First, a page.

b) adequately instructed and trained in a formalised safe working procedure for clearing blockages in plant containing potentially dangerous moving parts, such as the Diversion Belt (including testing and start-up of such plant following attempted blockage clearance) which enabled them to perform such work in such a manner that they were not exposed to hazards and ensured that those persons understood that instruction and training; and
c) provided with direct supervision by the leading shift supervisor or overall plant supervisor, at all times when those persons were required to attend to blockages or testing of plant containing potentially dangerous moving parts, such as the Diversion Belt.
Timeline of Relevant Matters
19 December 2013 – WorkSafe Inspectors conduct general safety inspection of the workplace and identify that numerous conveyor belts are not guarded. Director of the Accused, and a Manager inform the Inspectors that workers are not out on the factory floor when the plant is running because it is fully automated.
20 December 2013 – WorkSafe issues the Accused with Improvement Notices for a variety of matters, although none of those Improvement Notices related to guarding (in light of the information provided that no workers were on the factory floor when the plant was running).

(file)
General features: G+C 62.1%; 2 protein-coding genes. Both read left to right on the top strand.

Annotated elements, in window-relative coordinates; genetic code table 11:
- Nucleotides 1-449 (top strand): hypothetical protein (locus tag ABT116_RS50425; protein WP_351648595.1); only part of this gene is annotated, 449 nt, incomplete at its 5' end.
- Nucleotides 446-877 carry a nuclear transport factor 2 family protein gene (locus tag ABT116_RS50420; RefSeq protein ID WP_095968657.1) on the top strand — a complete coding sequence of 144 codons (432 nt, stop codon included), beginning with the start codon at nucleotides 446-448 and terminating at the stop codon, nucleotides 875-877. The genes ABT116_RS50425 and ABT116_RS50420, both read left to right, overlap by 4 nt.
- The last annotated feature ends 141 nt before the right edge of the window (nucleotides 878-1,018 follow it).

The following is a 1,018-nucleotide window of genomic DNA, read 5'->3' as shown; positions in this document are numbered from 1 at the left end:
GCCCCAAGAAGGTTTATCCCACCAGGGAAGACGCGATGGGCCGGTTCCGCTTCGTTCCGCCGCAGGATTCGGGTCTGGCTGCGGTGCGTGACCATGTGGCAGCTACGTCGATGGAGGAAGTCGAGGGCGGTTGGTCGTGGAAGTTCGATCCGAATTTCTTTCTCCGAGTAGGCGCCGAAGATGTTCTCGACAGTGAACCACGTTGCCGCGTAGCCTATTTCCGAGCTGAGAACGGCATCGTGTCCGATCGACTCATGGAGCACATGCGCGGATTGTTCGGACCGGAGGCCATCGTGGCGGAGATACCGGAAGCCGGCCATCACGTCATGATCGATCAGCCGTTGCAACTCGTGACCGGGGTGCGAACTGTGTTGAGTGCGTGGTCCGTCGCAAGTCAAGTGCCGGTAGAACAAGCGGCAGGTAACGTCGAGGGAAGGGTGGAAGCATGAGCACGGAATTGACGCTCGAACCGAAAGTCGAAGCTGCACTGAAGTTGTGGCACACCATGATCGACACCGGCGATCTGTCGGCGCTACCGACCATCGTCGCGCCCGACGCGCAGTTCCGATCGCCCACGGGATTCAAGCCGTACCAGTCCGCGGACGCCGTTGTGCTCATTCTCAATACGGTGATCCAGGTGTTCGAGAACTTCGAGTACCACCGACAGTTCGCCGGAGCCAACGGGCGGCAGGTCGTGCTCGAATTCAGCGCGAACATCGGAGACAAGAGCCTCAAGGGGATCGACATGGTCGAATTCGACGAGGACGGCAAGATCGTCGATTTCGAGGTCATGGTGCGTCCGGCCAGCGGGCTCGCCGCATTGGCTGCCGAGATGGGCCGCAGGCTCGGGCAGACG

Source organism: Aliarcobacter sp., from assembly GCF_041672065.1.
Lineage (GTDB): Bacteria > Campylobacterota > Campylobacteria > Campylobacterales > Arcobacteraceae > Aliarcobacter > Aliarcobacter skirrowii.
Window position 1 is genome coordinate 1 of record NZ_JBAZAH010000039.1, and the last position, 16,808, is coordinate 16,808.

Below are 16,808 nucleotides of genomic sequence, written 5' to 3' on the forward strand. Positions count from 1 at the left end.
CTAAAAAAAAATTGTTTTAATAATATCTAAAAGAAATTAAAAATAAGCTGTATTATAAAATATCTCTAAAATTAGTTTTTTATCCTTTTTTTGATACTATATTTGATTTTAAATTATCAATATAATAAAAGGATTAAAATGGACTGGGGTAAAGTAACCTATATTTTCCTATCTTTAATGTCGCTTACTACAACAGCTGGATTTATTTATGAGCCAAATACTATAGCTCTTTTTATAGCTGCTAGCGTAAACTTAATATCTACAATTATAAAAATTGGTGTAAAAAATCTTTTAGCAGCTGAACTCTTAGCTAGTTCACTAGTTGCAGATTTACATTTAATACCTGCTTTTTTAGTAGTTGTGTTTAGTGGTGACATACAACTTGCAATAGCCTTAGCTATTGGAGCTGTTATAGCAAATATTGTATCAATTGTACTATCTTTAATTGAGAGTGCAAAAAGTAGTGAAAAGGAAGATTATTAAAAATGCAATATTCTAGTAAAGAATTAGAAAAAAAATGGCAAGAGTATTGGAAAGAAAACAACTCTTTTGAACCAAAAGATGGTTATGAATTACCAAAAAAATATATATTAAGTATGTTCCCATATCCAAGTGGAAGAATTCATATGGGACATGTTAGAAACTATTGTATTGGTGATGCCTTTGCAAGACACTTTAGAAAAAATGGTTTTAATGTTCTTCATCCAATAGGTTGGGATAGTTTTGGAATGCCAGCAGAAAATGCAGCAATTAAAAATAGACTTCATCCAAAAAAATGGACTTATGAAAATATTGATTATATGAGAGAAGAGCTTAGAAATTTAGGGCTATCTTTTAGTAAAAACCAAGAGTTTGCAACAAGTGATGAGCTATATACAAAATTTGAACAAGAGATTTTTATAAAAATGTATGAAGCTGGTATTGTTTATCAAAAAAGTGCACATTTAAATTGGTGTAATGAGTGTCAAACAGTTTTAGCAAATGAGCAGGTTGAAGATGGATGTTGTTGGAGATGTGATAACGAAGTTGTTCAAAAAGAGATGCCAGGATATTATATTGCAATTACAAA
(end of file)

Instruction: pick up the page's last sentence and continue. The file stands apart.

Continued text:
23 February 2015 – A Worker suffers a broken arm at the workplace when it is dragged into a moving conveyor belt. The worker had been working on the belt whilst it was running when he noticed a stick or stone that he tried to remove. His arm was dragged in.
3 March 2015 – WorkSafe Inspectors visit the workplace to investigate the circumstances surrounding the worker’s injury. The Accused’s new manager informs the Inspectors that workers can be working on or near moving conveyor belts several times a day. A WorkSafe Inspector tells the director that an Improvement Notice will be issued the following day. The director advises the WorkSafe Inspector that he could leave the Improvement Notice with the manager.